It really was a good thing to happen, though. It gave all of us a chance to see what would happen...and most of us found out we were not ready. It was also a good chance to see that they really were looking for lungs for me and there really are lungs out there with my name on them.
Probably the biggest excitement of the last 4 months, though, has been Jake's work. On the first of January, a lot of new medicare laws came into play. Because of this (making a very long story short) we no longer have an income limit in order for me to continue having affordable healthcare! Jake started working 30 hours per week at church and once the transplant happens will be able to start working there full-time! We are thrilled! Jake loves his work which is a huge answer to prayer to begin with, but to be able to do it full-time will be amazing! This will also allow us to move out of my parents house and FINALLY have a place of our own again!

So many exciting things are just around the corner for us. I ask that you continue to pray for the transplant and for the donor and their family. Also, please pray for our emotional health. I continue to be in the hospital for 2 weeks with usually only 4 weeks in between stays. This is incredibly draining for both of us. Since the end of October I've been in the hospital 5 times. We're really ready for this trend to be done, but also realize that it's all in His timing. I am thankful for every day I have with the lungs I have. Just please pray against discouragement for both of us.

Thanks again for your prayers for us and I hope the next time there is an update it will be Jake doing the typing. We'll keep hoping!

"My health may fail, and my spirit may grow weak, but God remains the strength of my heart; he is mine forever." Psalm 73:26

Monday, November 2, 2009

On THE List

On October 15, 2009 I was officially put on the University of Iowa Hospitals and Clinic's double lung transplant list. As of today I have a lung allocation score of 32.77. (You can Google lung allocation score to learn more about what all that entails.) For my blood type group (type A) I have the highest score at this transplant center. So, essentially I'm at the top of the list!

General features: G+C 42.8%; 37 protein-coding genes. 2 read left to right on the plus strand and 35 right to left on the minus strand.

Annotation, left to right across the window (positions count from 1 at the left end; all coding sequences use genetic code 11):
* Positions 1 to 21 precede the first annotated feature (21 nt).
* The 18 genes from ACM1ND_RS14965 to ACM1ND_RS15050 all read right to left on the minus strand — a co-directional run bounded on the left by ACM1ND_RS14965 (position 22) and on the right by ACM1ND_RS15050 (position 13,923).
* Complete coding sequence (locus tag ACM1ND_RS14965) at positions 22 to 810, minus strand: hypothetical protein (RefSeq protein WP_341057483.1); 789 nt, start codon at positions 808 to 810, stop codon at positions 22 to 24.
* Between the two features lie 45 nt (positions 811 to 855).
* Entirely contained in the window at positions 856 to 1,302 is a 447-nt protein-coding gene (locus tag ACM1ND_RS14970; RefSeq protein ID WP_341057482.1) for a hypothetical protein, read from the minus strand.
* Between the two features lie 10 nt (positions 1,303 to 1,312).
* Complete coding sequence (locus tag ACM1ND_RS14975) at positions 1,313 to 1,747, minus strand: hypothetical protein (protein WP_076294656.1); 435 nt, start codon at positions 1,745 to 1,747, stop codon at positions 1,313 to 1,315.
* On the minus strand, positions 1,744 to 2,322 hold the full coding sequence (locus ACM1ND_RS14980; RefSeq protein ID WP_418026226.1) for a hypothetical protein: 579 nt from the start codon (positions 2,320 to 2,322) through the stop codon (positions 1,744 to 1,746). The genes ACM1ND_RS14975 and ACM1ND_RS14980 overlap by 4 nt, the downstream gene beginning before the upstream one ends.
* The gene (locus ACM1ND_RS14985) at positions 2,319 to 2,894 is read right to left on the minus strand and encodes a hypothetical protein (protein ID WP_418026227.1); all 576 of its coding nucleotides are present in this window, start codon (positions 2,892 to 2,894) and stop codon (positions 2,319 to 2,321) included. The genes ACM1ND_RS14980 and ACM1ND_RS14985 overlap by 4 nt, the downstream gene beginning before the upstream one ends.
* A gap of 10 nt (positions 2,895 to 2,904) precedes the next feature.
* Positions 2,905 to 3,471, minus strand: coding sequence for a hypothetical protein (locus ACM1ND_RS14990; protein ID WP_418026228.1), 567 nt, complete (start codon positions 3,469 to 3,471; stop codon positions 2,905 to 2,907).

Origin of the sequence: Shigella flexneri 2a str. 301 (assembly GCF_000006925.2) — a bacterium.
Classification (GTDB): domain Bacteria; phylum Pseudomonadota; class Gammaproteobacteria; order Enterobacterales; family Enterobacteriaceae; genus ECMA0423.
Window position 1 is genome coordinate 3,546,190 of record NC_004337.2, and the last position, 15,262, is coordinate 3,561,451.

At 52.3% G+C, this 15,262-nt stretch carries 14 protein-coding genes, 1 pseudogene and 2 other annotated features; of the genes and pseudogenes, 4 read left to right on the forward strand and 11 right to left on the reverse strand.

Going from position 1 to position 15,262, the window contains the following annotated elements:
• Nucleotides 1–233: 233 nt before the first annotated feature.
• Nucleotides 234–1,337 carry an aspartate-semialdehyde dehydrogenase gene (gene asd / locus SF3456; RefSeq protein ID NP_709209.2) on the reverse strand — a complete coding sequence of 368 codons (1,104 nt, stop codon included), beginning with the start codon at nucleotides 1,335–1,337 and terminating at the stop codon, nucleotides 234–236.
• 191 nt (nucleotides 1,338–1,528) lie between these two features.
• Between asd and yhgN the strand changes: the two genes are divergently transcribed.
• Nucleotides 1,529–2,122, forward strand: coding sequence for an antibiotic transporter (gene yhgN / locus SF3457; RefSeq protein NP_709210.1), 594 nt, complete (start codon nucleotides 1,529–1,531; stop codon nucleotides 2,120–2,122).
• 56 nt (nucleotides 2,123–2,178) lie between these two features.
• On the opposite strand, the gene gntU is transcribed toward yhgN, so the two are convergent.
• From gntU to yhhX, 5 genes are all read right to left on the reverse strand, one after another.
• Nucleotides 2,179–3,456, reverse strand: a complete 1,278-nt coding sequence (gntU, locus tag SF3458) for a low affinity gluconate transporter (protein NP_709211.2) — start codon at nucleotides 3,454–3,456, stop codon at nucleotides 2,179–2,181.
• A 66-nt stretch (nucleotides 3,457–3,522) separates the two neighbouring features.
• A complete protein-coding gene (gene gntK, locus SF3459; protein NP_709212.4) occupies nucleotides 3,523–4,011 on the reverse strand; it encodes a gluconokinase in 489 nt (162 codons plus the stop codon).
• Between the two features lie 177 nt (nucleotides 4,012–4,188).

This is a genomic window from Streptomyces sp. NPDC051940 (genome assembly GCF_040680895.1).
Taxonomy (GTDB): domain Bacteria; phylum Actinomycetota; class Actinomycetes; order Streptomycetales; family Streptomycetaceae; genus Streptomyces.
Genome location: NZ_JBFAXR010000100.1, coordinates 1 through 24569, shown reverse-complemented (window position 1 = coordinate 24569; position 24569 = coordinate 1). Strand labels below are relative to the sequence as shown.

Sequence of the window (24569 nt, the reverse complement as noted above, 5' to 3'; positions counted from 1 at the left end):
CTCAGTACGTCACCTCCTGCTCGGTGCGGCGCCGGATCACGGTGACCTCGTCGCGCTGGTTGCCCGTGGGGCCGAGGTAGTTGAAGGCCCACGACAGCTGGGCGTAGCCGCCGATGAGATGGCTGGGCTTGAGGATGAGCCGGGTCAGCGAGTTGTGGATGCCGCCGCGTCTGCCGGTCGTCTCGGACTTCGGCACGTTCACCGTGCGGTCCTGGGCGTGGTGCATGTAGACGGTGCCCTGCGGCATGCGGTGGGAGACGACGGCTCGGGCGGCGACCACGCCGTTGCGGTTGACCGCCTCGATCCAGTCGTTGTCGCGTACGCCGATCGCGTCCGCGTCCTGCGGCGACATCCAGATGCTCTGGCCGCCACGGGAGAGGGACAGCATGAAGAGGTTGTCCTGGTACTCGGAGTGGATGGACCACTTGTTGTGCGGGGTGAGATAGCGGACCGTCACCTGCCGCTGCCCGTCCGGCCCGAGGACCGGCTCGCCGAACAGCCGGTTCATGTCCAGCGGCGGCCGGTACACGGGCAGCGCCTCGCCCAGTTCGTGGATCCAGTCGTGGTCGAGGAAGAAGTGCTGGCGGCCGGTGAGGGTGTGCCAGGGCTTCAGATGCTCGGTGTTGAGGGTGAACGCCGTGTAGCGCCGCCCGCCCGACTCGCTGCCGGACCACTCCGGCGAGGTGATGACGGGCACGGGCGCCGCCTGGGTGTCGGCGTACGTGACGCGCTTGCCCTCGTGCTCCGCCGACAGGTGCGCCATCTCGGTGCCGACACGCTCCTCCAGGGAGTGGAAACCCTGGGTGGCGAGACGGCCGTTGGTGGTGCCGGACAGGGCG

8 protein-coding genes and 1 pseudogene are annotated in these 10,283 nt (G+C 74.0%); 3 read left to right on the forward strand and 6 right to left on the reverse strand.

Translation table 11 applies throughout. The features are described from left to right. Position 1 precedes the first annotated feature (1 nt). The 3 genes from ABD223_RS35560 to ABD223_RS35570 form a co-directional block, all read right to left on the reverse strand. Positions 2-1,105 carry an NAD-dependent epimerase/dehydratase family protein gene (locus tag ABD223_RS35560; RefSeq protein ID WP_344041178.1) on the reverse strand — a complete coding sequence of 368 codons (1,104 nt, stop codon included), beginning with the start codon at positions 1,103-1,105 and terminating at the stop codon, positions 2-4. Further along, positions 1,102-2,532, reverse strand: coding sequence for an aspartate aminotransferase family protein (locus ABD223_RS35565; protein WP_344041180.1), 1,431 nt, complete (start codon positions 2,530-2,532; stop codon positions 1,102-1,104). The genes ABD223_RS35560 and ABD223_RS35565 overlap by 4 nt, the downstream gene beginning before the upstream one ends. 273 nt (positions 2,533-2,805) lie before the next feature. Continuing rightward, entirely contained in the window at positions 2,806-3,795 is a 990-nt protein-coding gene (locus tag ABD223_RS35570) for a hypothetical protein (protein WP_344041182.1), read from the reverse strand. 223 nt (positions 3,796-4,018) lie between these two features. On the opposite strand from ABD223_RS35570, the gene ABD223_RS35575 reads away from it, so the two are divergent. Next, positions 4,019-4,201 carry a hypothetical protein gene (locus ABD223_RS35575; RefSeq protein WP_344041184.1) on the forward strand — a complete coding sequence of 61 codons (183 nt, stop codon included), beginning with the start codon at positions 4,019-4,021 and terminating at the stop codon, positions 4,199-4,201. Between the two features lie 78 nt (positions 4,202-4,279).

Being on the list has brought on a myriad of emotions. Most of the time I'm excited at all the possibilities. However, I'm also going through everything from depression to nervousness to fear. Knowing the call can come at any moment is kind of like having your senses on high alert all the time. It's stressful and anxiety inducing. The times I'm not thinking about it are far and few between and inevitably I suddenly worry about not being worried.

I'm also in the hospital right now and somehow being here has intensified all the anxious and sad feelings I was feeling at home. Honestly, I don't know how people do this for one and two years. I know that my wait is going to be relatively short and continually experience these things. What do those people do who wait for such a long time?

Something Jake and I have been talking about lately is all the changes that will occur in our relationship. Jake has always been my caretaker, especially these last couple of years. Besides the stress of surgery and recovery, we are going to be facing a significant shift in roles. Suddenly the things I haven't been able to do I'll be able to do. The things I depended so much on Jake for will be greatly decreased. This is bound to change things between us which is both exciting and scary at the same time. I see it almost like getting married again.